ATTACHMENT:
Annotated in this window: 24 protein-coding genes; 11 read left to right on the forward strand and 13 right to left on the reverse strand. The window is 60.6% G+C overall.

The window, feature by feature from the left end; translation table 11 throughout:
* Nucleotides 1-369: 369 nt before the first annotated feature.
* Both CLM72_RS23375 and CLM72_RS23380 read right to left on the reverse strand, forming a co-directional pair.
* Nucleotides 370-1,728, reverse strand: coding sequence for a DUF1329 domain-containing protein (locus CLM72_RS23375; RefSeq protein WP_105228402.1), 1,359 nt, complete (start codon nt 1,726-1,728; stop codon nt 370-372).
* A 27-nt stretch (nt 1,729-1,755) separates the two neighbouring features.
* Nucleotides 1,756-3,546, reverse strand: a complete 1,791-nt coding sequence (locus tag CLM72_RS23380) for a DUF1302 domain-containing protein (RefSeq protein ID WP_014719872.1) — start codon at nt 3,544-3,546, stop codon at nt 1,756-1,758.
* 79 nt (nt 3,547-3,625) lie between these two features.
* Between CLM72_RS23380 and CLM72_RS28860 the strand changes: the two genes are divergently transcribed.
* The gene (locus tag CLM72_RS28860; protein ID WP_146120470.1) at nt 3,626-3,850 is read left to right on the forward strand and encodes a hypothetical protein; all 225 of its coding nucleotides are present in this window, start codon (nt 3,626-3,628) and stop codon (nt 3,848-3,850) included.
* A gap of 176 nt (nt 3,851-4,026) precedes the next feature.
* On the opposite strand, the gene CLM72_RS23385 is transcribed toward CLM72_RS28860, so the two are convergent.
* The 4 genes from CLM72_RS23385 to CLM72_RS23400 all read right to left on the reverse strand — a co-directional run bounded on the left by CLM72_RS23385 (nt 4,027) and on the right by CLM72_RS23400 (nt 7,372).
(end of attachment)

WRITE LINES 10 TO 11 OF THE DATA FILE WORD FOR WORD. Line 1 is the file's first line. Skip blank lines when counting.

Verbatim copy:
* The gene (locus tag CLM72_RS28860; protein ID WP_146120470.1) at nt 3,626-3,850 is read left to right on the forward strand and encodes a hypothetical protein; all 225 of its coding nucleotides are present in this window, start codon (nt 3,626-3,628) and stop codon (nt 3,848-3,850) included.
* A gap of 176 nt (nt 3,851-4,026) precedes the next feature.